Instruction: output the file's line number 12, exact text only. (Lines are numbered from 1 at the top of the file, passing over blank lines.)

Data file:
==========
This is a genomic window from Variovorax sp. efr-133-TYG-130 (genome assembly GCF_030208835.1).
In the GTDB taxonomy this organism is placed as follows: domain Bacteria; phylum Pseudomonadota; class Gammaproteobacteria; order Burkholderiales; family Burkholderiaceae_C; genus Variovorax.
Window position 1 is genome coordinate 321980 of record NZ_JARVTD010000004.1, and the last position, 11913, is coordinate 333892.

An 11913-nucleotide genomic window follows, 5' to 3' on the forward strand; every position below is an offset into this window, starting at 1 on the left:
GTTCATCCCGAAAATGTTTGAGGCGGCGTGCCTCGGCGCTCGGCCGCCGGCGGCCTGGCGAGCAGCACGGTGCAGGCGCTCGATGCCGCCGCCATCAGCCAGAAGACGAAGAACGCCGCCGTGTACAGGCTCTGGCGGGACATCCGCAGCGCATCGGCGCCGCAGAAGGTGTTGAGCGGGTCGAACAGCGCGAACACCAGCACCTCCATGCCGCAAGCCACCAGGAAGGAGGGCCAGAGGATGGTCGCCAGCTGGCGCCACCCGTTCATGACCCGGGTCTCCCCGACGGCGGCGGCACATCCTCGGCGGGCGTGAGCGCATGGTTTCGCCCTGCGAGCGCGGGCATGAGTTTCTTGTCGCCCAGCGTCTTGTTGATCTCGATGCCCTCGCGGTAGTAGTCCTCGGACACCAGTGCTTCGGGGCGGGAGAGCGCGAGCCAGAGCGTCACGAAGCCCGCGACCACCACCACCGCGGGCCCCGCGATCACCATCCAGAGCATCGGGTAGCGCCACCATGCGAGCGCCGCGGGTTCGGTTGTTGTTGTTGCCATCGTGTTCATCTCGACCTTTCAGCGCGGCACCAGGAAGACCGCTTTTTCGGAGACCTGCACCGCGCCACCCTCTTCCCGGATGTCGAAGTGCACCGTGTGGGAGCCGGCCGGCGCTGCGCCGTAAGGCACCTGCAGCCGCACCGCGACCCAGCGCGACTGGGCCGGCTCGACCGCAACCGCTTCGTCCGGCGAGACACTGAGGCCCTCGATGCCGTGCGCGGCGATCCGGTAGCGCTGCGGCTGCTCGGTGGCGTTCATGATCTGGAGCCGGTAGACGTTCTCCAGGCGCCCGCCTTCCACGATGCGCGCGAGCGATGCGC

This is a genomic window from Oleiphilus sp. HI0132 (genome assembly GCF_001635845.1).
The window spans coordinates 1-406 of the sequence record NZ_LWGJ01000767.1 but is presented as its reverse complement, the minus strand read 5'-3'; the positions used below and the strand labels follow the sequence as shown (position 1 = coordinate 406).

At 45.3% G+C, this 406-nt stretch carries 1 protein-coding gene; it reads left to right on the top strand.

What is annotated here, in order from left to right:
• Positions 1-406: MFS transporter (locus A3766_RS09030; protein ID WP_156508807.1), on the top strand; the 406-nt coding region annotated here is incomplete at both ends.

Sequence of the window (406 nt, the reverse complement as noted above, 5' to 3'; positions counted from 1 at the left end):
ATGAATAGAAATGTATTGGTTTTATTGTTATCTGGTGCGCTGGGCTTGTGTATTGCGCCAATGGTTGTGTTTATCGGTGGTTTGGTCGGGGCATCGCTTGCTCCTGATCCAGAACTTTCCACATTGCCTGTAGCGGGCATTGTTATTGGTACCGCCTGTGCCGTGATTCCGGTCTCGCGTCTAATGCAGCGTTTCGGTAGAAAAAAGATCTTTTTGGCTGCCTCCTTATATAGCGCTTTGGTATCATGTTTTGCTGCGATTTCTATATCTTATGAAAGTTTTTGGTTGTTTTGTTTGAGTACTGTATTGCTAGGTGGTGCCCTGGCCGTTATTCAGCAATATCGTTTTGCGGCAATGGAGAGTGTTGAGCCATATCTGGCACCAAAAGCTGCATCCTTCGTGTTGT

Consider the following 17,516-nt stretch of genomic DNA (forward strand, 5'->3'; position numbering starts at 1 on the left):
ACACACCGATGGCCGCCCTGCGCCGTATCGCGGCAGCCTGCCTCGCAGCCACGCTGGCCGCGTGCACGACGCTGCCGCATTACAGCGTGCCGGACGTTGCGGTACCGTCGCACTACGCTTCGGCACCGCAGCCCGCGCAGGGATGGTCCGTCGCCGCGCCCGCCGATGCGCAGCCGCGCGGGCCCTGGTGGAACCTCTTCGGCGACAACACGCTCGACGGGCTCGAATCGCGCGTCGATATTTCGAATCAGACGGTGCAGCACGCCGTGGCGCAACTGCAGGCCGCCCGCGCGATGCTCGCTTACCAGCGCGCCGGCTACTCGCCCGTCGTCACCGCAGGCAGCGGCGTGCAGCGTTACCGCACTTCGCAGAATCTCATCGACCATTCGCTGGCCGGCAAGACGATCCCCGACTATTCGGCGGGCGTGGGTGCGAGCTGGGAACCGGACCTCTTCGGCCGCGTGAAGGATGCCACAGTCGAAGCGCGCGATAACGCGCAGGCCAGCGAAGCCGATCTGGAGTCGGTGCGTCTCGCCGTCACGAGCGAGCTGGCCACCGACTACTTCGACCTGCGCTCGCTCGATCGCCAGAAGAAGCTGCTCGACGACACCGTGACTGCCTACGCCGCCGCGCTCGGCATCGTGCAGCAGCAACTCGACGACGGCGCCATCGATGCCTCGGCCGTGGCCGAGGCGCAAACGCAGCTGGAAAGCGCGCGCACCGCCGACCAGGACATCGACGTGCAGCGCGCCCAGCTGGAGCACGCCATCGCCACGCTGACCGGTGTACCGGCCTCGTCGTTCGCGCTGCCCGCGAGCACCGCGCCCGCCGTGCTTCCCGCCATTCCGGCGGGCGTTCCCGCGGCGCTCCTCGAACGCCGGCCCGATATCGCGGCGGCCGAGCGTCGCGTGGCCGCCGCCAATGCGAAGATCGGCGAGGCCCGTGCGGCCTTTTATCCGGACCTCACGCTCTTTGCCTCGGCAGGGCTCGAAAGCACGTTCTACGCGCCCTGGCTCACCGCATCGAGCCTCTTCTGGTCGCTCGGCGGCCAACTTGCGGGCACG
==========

ATGAATAGAAATGTATTGGTTTTATTGTTATCTGGTGCGCTGGGCTTGTGTATTGCGCCAATGGTTGTGTTTATCGGTGGTTTGGTCGGGGCATCGCTTGCTCCTGATCCAGAACTTTCCACATTGCCTGTAGCGGGCATTGTTATTGGTACCGCCTGTGCCGTGATTCCGGTCTCGCGTCTAATGCAGCGTTTCGGTAGAAAAAAGATCTTTTTGGCTGCCTCCTTATATAGCGCTTTGGTATCATGTTTTGCTGCGATTTCTATATCTTATGAAAGTTTTTGGTTGTTTTGTTTGAGTACTGTATTGCTAGGTGGTGCCCTGGCCGTTATTCAGCAATATCGTTTTGCGGCAATGGAGAGTGTTGAGCCATATCTGGCACCAAAAGCTGCATCCTTCGTGTTGT